• Strong south or southwest winds predicted for tomorrow.
• Risk of shoreline damage and erosion all along the Lake Erie shoreline, including the high bluffs.
• Flooding along Erie Shore Drive in Chatham-Kent and some risk of flooding in other low-lying shoreline areas.
Currently, winds are light across the region. Forecasts are predicting that winds will switch to the southeast or south and pick up overnight. Some forecasts are predicting that by early tomorrow morning sustained wind speeds could reach 35 km/hr. During the morning, winds are predicted to shift to the southwest. Wind are predicted to peak around noon with sustained wind speeds between 40 and 50 km/hr and possible gust over 70 km/hr. Winds are then predicted to drop back below 35 km/hr in the evening. While temperatures are expected to be above freezing for most of this event, temperatures will be below freezing leading up to the event and shortly afterwards. There could also be 5 to 10 mm of rain associated with this event. Wave forecasts for Lake Erie are generally calling for waves between 1 and 2 m in height.
Due to high lake levels, there is a risk that wave action could damage shoreline protection works and cause erosion all along the Lake Erie shoreline in Chatham-Kent and Elgin County, including along the high bluff areas. Earlier on in the event, when winds are from the southeast or south, more easterly facing locations such as Rose Beach Line and the area around Wheatley could see greater impacts than are seen from the more typical southwest winds.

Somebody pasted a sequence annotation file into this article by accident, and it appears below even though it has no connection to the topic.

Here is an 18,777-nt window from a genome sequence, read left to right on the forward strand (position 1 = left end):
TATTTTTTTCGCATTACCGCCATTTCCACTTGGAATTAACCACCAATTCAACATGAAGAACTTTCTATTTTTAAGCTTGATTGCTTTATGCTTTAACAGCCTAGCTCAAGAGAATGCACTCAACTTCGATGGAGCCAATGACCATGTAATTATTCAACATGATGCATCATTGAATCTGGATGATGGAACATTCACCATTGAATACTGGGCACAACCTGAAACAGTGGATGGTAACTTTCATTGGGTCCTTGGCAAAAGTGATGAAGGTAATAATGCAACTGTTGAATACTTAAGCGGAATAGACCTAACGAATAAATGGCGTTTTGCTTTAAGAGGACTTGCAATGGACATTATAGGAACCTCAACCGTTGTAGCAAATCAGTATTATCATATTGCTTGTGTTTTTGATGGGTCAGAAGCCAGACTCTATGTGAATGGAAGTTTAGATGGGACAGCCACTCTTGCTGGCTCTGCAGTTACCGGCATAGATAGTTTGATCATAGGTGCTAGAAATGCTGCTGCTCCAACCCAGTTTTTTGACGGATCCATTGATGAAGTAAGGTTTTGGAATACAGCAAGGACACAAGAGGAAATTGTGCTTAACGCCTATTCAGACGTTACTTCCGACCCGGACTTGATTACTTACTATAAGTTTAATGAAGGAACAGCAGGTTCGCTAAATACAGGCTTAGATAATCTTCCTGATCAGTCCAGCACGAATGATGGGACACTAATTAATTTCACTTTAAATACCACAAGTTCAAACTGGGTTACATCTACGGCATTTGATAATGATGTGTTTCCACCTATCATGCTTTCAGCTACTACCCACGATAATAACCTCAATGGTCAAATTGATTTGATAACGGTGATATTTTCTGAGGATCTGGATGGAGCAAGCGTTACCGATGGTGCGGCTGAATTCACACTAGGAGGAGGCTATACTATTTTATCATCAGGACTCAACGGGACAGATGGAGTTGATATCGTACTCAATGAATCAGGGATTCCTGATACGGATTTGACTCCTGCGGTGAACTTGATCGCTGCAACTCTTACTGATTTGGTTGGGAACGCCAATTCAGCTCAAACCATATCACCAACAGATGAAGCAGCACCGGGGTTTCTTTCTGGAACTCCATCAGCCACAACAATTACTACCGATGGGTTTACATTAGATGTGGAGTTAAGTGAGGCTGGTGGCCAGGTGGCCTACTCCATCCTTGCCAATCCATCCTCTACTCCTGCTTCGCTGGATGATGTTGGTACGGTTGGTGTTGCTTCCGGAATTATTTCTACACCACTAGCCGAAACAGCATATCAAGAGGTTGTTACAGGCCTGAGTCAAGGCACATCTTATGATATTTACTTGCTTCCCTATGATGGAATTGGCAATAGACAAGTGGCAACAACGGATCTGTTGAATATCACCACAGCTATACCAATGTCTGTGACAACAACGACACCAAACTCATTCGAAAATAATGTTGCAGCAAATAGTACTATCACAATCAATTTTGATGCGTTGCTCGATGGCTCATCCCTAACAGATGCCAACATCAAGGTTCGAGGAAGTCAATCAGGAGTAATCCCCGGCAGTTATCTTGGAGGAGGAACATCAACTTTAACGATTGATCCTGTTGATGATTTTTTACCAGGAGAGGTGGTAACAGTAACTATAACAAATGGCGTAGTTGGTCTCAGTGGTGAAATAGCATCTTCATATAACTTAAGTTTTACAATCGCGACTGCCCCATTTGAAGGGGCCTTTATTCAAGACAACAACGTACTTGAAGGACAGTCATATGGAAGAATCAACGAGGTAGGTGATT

Some flooding should also be expected along Erie Shore Drive in Chatham-Kent. The lower end of the forecast wind speeds would still cause some flooding in the area. Wind speeds around the upper end of the forecast range usually produce enough flooding to cover many properties and put water across the road in multiple locations.
There would also be some risk of flooding to other low-lying shoreline areas along Lake Erie. Rain and freezing temperatures before and after this wind event could also create slippery conditions. Residents and workers in shoreline areas should be prepared.
Currently, winds are not predicted to be from a direction that would cause issues for the Lake St. Clair shoreline in the LTVCA jurisdiction.
People should take extra caution and avoid the shoreline should conditions get rough. The waves can be strong and the shoreline slippery, especially when temperatures are below freezing. There could also be hazardous debris within the waves and water which could be thrown onto the shore. Standing water can also present unseen hazards. Children and animals should be kept away from the water.
Officials will continue to monitor the situation and update this advisory if necessary.
This message will be in effect until December 31, 2020.
Message contact: Jason Wintermute (firstname.lastname@example.org)